2. No prejudice will be caused to the petitioner if such transfer is made as the petitioner is a highly influential person and holds a residence at Furthermore, he has no bank accounts in  Kolkata,  but holds two bank accounts in Delhi. His entire work revolves around the cities of Bhopal and Delhi. Therefore, the contentions raised by the petitioner of harassment being caused in light of the transfer, are evidently unsubstantiated and rest on flimsy grounds.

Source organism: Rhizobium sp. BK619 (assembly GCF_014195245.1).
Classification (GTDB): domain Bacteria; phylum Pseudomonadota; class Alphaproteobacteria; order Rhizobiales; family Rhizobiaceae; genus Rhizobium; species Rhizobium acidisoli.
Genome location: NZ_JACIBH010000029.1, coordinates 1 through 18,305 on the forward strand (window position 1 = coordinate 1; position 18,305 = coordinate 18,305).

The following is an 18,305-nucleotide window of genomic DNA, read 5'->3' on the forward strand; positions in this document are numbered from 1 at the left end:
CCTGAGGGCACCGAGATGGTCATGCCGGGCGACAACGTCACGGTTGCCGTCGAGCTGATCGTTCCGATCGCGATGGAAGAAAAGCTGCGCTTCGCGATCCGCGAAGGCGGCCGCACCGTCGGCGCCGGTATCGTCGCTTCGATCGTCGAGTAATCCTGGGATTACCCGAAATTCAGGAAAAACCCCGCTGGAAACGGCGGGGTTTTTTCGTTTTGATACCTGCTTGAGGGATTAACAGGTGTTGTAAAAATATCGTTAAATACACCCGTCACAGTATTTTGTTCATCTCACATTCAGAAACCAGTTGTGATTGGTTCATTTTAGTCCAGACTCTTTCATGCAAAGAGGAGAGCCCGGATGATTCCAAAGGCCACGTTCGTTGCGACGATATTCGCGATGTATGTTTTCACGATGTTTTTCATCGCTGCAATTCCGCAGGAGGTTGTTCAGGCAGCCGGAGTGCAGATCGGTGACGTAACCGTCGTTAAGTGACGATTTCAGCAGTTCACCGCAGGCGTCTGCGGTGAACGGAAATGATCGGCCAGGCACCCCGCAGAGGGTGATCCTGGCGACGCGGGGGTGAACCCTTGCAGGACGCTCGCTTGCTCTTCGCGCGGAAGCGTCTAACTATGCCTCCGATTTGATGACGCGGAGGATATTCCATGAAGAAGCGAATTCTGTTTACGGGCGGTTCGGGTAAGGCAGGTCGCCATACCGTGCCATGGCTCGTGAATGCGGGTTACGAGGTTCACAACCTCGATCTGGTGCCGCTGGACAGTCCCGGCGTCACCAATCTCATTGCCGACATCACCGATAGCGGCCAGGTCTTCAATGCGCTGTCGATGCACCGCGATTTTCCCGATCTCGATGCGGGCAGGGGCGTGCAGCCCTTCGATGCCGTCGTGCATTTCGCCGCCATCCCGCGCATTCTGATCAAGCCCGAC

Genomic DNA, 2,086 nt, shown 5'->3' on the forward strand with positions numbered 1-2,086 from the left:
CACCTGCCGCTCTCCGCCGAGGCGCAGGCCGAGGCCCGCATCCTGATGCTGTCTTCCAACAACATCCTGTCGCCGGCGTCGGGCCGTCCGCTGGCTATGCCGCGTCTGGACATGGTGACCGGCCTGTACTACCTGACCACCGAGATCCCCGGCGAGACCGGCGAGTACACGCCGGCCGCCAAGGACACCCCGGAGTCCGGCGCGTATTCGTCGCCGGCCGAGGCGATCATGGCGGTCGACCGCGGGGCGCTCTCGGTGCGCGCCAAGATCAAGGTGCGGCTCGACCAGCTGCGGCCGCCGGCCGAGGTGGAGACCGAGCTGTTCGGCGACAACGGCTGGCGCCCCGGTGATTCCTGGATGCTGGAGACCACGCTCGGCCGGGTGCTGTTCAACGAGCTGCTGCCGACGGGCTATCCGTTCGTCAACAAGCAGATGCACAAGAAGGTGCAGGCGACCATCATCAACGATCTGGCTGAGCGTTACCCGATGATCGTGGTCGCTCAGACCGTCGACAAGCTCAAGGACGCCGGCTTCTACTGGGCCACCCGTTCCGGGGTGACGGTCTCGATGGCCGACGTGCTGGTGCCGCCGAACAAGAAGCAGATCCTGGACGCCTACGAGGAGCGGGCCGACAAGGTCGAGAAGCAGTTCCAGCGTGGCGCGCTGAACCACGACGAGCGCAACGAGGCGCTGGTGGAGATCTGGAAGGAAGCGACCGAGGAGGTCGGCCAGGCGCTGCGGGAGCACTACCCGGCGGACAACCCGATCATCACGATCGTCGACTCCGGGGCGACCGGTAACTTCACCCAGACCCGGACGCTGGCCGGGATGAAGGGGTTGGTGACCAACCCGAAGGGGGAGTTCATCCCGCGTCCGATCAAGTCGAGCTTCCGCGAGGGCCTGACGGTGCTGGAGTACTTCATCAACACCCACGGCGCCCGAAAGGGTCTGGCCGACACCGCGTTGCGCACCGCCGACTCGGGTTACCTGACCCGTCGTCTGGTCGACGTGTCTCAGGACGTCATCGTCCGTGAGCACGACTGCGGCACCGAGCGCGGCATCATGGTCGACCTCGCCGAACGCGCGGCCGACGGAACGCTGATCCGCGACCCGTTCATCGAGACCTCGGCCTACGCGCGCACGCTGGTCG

3. The nexus provided in the Impugned Order suffices to justify the transfer under Section 127  of  the    The  entire  link  begins building itself with the trail of unaccounted money (Rs. 20  crores) which was picked up from the petitioner’s residence at Delhi, but accounted for, only after raids held at different places.  Documents seized and statements given by the involved persons further consolidate the link. The entire reality can only be discovered by way of a centralised and effective investigation.